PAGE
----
Study Links Chronic Stress, Sun and Skin Cancer Risk  

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Posted: 5/4/2006

COLUMBUS, Ohio – Chronic stress, coupled with ultraviolet (UV) radiation, may increase susceptibility to a common form of skin cancer by suppressing an important category of immune cells, according to a study by Ohio State University cancer researchers.

The findings of the study were published in the Journal of the National Cancer Institute.

“We know chronic stress suppresses our body’s ability to fight off infection and heal properly. But no one has looked to see whether chronic stress affects skin cancer, which is the most common cancer in the United States,” said Tatiana M. Oberyszyn, a researcher at the Ohio State University Comprehensive Cancer Center – Arthur G. James Cancer Hospital and Richard J. Solove Research Institute involved in the study.

Chronic stress is stress that persists for several hours each day for weeks, months or years. Both chronic stress and exposure to UV radiation suppress the immune system, but the mechanism by which suppression occurs is not fully understood.

For this study, the researchers wanted to learn if chronic stress and UV radiation together might accelerate the emergence and progression of UV-induced squamous cell carcinoma and inhibit its regression, said Alison N. Saul, a graduate research associate in the Integrated Biomedical Graduate Program in the College of Medicine and first author on the study.

Researchers studied immune response and tumor formation in rodents.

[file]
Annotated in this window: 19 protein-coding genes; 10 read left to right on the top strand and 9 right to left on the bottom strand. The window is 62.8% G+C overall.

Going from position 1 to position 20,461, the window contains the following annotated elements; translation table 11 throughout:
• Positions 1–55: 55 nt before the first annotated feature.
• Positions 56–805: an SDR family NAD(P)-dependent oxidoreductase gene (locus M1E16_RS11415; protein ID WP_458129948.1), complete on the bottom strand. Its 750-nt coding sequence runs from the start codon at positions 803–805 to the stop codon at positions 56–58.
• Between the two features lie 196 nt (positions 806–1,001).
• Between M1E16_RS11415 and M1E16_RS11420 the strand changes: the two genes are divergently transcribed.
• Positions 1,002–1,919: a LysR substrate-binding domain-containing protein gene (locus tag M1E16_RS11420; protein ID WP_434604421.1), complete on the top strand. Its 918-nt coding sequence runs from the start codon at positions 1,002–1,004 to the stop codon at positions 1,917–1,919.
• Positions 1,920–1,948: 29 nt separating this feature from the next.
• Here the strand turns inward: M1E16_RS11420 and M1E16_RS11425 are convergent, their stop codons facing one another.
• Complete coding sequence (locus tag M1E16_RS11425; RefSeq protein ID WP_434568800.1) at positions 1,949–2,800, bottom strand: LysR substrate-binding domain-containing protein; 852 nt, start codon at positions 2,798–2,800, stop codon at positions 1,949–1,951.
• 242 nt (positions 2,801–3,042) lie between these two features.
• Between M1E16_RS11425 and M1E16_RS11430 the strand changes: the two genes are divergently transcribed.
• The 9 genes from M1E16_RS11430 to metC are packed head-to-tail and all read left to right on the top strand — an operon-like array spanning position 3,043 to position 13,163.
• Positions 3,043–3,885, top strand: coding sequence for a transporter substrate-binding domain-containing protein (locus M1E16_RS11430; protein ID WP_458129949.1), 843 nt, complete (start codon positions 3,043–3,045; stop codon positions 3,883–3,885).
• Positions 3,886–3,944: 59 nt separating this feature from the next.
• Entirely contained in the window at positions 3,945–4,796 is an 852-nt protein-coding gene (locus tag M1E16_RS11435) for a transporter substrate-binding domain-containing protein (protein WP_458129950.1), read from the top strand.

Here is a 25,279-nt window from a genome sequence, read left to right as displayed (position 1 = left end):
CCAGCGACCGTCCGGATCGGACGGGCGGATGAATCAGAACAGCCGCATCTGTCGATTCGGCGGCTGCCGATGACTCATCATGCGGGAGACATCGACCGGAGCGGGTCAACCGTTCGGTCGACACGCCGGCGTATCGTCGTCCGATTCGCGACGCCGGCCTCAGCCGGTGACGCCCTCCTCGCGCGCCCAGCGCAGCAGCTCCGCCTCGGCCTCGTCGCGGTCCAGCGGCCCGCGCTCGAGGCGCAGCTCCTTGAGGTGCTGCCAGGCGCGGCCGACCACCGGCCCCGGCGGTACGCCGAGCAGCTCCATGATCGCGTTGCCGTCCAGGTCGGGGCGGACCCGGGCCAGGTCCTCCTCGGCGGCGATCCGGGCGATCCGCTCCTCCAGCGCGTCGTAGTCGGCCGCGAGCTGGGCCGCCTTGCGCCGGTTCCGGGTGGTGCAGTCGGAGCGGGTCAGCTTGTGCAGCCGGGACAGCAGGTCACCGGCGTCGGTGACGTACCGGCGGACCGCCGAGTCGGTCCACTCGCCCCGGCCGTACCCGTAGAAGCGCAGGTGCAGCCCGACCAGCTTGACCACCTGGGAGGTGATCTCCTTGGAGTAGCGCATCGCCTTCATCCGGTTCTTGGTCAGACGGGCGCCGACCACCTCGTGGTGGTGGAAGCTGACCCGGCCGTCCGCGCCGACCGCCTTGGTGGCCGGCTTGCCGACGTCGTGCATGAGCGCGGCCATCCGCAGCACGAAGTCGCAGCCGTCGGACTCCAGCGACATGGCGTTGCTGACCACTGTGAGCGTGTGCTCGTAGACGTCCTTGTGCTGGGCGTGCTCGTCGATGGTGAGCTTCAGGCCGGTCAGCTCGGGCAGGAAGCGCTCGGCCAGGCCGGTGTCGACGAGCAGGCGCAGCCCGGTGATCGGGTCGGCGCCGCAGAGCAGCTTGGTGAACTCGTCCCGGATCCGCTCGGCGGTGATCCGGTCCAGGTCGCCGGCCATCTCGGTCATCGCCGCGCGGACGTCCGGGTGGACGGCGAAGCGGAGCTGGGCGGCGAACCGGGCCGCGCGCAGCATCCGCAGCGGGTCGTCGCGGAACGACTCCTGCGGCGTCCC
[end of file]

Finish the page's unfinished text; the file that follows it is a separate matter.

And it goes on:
“We found that three weeks of chronic stress resulted in tumors developing six weeks earlier, and ultimately resulted in more than twice the number of tumors forming compared to nonstressed mice,” Oberyszyn said.

Researchers observed suppression of T-cell function and of molecules called type-1 cytokines, both of which work to enhance the type of immune response that would aid in skin tumor elimination, Oberyszyn said. The results surprised researchers, she said.

“It seemed counter-intuitive that something that happened so long ago would actually impact the development of tumors weeks, even months later,” Oberyszyn said. “But we saw a very conclusive and dramatic difference that showed that stress definitely has an impact on the development of skin cancer.”

Researcher Firdaus S. Dhabhar, formerly of Ohio State and now an associate professor at Stanford University in the Department of Psychiatry & Behavioral Sciences, led the study. Others involved in the study were Donna Kusewitt, Scott Jewell, William B. Malarkey, Stanley Lemeshow, Christine Daugherty, Susie Jones and Amy Lehman, all of the Ohio State cancer program.

The study was funded in part by grants from the National Institutes of Health and the Dana Foundation.

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Eileen Scahill
Medical Center Communications

Tags: Cancer; Clinical/Translational Research; James Cancer Hospital; OSU Medical Center; Skin Cancer

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